by: Tam Ging Wien
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Lippo Malls Indonesia Retail Trust (D5IU.SI, LippoMalls) announced on 30-Dec-2019 (Thursday) that it proposes to divest 2 assets to Nirvana Wastu Pratama, better known as NWP Retail (NWP) – namely Pejaten Village and Binjai Supermall for Rp1,280bil (S$124.3mil). Together with this transaction, NWP is also acquiring another 3 malls directly from entities affiliated with the Lippo Group, Central Plaza in Bandar Lampung on South Sumatra, Duta Plaza in Denpasar on Bali, and Cimanggis Square in Depok, a satellite city of Jakarta on Java from Lippo Malls for a total of Rp440bil (S$42.7mil).
NWP is a Warburg Pincus-backed retail real estate venture in Indonesia together with PT City Retail Developments. Warburg Pincus, a New York-based private equity firm is the same backer as ESR, the sponsor of ESR-REIT and ARA the manager of Suntec REIT, Cache Logistics Trust and ARA US Hospitality Trust. Warburg Pincus is no stranger to the Asian real estate market and with the latest acquisition by NWP, it expands its portfolio in the Indonesia retail market by another 5 malls. It already owns 40 malls in Indonesia prior to this acquisition, some already operational and some under development.
The purchase consideration for Pejaten Village and Binjai Supermall is Rp997.4bil and Rp283.3bil respectively and amounts to a premium of 33.3% and 19.3% over the original purchase considerations. The purchase however is 4.1% and 8.3% discount to their latest valuations of Rp1,040.0bil and Rp309.0bil respectively as at 30-Jun-2019. As a result, the pro form NAV per Unit will fall slightly from 28.66c to 28.05c based on the FY2018 figures – a slight 2.13% fall. Assuming the same corresponding percentage fall, the NAV per Unit based on the Q3-FY2019 figure could fall slightly from 31.2c to betweeen 30.3c to 30.9c.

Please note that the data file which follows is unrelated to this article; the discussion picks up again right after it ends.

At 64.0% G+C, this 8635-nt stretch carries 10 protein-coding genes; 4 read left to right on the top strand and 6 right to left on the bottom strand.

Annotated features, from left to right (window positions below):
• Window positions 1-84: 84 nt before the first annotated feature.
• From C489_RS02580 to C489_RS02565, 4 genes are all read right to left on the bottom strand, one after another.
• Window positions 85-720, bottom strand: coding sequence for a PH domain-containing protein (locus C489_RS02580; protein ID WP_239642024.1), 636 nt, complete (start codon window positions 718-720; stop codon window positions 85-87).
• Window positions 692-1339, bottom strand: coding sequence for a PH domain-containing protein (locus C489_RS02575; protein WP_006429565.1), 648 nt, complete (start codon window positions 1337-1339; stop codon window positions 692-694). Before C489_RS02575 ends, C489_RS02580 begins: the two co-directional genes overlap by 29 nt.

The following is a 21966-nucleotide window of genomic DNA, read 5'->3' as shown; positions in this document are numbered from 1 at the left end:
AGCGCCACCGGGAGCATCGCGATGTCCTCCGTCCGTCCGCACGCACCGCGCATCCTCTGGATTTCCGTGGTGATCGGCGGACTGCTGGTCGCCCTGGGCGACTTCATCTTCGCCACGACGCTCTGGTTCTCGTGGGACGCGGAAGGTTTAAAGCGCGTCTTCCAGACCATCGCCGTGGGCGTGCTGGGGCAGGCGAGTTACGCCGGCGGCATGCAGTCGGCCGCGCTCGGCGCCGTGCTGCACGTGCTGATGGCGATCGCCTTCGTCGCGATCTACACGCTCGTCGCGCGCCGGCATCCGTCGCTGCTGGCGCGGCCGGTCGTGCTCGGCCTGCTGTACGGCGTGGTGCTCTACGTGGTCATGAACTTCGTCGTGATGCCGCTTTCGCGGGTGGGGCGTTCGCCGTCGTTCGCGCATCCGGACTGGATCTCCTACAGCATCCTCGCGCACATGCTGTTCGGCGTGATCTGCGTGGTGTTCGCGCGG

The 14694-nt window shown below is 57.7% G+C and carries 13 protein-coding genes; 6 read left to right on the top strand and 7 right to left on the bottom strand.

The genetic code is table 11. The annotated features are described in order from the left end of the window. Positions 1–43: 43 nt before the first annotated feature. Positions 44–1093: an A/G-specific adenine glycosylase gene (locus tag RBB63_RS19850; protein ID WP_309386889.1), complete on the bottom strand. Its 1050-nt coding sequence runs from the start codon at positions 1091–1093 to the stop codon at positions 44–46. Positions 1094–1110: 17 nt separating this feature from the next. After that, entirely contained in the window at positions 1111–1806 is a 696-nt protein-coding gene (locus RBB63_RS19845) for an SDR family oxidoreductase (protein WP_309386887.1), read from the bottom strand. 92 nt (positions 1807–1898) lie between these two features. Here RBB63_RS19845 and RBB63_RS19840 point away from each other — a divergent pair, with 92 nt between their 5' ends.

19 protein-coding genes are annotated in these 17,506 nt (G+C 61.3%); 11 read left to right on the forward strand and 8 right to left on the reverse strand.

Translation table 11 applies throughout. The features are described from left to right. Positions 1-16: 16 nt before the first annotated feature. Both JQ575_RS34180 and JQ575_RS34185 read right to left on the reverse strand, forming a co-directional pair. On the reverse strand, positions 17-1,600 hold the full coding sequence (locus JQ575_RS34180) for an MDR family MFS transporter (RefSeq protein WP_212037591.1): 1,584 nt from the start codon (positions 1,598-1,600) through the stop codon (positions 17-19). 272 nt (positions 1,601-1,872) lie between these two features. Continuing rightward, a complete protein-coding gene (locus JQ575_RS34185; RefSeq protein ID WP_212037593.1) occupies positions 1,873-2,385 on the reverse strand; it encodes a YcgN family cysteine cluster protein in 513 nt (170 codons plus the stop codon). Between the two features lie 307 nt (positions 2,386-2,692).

Not forgetting that in Mar-2019, LippoMalls also announced the acquisition on Lippo Malls Puri, the retail component of the luxurious St. Moritz Jakarta Integrated Development project located in West Jakarta. We previously covered this acquisition in our article last year entitled LippoMalls Indonesia Retail Trust – Watch Out, Potential Dilution Ahead!.
The retail component alone is valued at S$379.7mil for which LippoMalls will be acquiring at a value of S$354.7 – a 6.6% discount to the average valuation of 2 independent valuers. This valuation is based on a 5 year vendor support (income support) until 31-Dec-2023. Without the vendor support, the valuation would be S$359.8 – a 1.42% discount.
Including acquisition cost such as Value Added Taxes (VAT), Acquisition Tax and other expenses, the total outlay required would be S$420.0mil.
Since the announcement in Mar-2019, LippoMalls made a further announcement in Sep-2019 that the acquisition completion date will be extended by one year to 30-Jun-2020 from the from the previous plan to complete the acquisition by 30-Jun-2019. The purchase consideration remains the same.
With one acquisition and two divestments due to be completed by mid-2020, it is hard to understand the overall impact on the REIT for investors. We will attempt to put both transactions together and make an estimate on the net impact on DPU, NAV per Unit and Gearing based on the latest available data as of Q3-2019.
We will make a reasonable assumption that the divestments that will raise at least Rp1,239mil (S$120mil) would be completed first with the funds then used to pay for the acquisition of Lippo Mall Puri. We will also assume all other figures on the balance sheet remain constant.
In our first estimates, we will assume that no equity fund raising (e.g. private placement, rights issue, perpetual securities…etc). Seeing that there is currently S$116.3mil cash on its balance sheet and a further S$120mil cash from the divestment, we will assume that it will use S$220.0mil from this pool to fund the acquisition and the remaining from debt.
After running the figures, we estimate that LippoMalls gearing could be raised to just under 40.0%. We also expect that its total Net Asset Value per Unit could fall from 31.2c to 30.6c.